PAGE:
In the early morning darkness of 30 January 1968 the NVA and VC struck towns and cities all across South Vietnam. It was a new twist for the Allies. American forces had been in Vietnam for three years and the vast majority of the combat they had encountered took the form of small guerilla-style skirmishes. Although the U.S. had more and better weapons, as well as hundreds of thousands of trained soldiers, they were bogged down in a stalemate with the Communist forces. They had only begun to comprehend the enemy’s low intensity combat tactics and that their own traditional set piece tactics were not working; a lesson they should have learned from the failures of their French predecessors. Even though the U.S. and ARVN intelligence predicted an enemy assault and the NVA had already launched what appeared to be a diversionary attack against the U.S. Marine outpost at Khe Sanh on January 21, 1968, Allied leaders and positioned forces seemed to be taken mostly by surprise when the enemy struck on such a broad scale. Not only did the attacks break the traditional New Year ceasefire that had been agreed upon, but the breadth of these attacks immediately staggered the Allies.7
The next day, the all-out offensive began, with simultaneous enemy attacks on five major cities, thirty-six provincial capitals, sixty-four district capitals, and numerous important villages. The attack in Saigon was particularly shocking. Around 1:30 a.m., suicide squads attacked, in order, President Thieu’s home at the Independence Palace, the main radio station, the ARVN's joint General Staff Compound, Tan Son Nhut airfield, and the U.S. Embassy, causing extensive damage and sending the city into a state of panic. Estimates of the Communist forces varied. Senior ARVN leaders estimated they totaled 323,000 including 130,000 NVA regulars and 160,000 main force troops. Experts at MACV projected that the numbers were around 330,000 while the Central Intelligence Agency (CIA) and U.S. State Department hypothesized that they numbered between 435,000 and 595,000. Ultimately, the majority of the attacks were broken within a few days, most often due to U.S. aerial bombing and artillery attacks. As much damage as they caused the enemy they also caused terrible destruction in South Vietnam’s urban areas.8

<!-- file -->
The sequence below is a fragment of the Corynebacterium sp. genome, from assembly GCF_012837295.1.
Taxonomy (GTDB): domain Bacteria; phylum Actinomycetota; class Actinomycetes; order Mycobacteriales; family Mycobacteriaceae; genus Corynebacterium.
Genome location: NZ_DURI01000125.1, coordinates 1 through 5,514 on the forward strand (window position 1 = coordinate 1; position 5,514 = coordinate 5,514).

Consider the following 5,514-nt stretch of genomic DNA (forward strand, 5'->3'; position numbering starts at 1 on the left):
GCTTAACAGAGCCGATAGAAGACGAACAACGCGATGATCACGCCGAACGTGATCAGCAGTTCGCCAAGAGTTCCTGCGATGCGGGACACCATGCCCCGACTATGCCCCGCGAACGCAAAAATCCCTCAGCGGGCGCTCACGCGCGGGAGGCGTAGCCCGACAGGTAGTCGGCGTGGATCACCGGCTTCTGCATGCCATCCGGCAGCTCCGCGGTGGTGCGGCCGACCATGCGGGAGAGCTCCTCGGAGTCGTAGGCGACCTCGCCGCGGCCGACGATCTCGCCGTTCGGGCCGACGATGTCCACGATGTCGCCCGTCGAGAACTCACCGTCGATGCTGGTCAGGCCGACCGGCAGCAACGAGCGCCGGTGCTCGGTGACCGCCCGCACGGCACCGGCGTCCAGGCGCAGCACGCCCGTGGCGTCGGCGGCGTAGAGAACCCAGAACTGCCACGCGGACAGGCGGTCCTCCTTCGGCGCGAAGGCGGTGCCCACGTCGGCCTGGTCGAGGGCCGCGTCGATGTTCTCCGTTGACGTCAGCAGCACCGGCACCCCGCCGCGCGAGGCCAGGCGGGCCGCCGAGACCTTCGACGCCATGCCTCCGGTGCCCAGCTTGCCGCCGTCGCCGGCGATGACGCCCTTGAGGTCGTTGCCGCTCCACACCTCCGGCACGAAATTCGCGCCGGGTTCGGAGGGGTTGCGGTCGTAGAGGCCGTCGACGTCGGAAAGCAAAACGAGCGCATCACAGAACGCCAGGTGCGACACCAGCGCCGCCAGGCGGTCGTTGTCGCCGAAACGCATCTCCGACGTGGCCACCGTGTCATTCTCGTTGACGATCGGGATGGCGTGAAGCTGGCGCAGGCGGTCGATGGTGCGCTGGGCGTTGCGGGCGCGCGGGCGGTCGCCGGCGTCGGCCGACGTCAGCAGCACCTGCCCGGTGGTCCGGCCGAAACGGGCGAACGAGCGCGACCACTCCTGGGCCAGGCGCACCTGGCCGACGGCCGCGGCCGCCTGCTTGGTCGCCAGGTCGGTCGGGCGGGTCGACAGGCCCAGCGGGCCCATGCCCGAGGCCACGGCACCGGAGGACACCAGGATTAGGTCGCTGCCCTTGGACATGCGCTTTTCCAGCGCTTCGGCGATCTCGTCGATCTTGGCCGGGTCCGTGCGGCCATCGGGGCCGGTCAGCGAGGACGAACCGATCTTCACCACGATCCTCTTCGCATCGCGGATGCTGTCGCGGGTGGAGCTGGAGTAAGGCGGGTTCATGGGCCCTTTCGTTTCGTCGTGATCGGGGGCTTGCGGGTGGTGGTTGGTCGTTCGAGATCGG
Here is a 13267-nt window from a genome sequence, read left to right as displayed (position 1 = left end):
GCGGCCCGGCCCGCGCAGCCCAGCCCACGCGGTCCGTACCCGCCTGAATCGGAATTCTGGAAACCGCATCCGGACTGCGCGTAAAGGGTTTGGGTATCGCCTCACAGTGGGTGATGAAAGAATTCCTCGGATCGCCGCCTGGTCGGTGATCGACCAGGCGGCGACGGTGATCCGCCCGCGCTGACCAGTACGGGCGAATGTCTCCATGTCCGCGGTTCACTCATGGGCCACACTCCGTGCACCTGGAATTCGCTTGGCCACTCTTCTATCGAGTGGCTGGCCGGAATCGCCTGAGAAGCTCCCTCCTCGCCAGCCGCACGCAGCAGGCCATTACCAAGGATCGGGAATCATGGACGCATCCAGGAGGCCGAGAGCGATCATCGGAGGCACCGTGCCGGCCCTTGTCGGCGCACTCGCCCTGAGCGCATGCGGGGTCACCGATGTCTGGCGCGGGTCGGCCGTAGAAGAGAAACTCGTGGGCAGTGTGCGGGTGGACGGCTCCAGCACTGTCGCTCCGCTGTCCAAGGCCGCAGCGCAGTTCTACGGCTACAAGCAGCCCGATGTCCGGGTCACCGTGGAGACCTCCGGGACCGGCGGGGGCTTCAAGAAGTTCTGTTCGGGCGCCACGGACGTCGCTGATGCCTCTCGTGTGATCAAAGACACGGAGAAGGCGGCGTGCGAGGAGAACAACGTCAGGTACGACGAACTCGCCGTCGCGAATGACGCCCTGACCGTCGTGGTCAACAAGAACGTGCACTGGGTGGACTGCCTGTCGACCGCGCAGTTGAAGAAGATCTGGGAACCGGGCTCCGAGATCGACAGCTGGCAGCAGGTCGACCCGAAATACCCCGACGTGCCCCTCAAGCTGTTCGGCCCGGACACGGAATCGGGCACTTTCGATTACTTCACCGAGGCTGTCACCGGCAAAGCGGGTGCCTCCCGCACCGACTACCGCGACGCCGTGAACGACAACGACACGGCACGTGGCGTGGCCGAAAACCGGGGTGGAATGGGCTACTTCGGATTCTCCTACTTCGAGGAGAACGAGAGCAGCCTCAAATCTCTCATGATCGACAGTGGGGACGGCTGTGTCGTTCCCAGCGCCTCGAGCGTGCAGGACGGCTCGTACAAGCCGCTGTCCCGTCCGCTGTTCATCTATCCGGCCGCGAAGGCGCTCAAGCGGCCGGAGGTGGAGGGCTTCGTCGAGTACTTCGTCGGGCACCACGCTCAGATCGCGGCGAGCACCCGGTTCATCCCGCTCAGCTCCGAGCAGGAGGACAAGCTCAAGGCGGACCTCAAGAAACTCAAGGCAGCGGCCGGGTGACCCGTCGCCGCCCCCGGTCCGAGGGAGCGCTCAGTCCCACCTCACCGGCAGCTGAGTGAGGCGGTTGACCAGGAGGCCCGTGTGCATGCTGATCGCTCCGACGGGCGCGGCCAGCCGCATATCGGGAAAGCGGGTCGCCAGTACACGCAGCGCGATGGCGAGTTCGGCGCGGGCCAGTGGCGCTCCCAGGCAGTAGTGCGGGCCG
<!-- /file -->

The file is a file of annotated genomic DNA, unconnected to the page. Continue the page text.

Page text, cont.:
Around 2:45 a.m. on January 31, 19 Viet Cong commandos attacked the U.S. Embassy compound. For some reason, even though enemy VC attacks had occurred throughout the city for more than an hour, the guards at the Embassy had not been told, nor had they been reinforced. The sappers with the Communist squad blew a hole in the compound wall, killed several Military Police (MPs), and entered the grounds. Now alerted to the danger the few surviving American guards retreated into the Embassy building and bolted down the doors. During the initial firefight the two officers leading the enemy unit were killed. Probably for this reason the remaining guerrillas milled about aimlessly and even though they possessed an abundant supply of explosives, they decided not press their attack. Eventually, more U.S. forces arrived, and by 8:00 a.m., they retaken the compound, killing all of the attackers.9
Thus, began a bloody series of battle throughout South Vietnam that would devastate much of the larger cities in the Republic of Vietnam and, at home in the U.S., bring into question both the efficacy and requirement for an American presence in mainland Southeast Asia. The combined VC and NVA forces attacked nearly 100 major cities and towns all across South Vietnam. The Allies were particularly surprised by size and ferocity of Tet Mau Thanh. The two major battles of the offensive proved to be in the cities of Saigon and Hue. While the siege of the Marine base at Khe Sanh took place at roughly the same time, it was a separate battle designed to divert American attention away from the Tet battles and to protect their supply lines.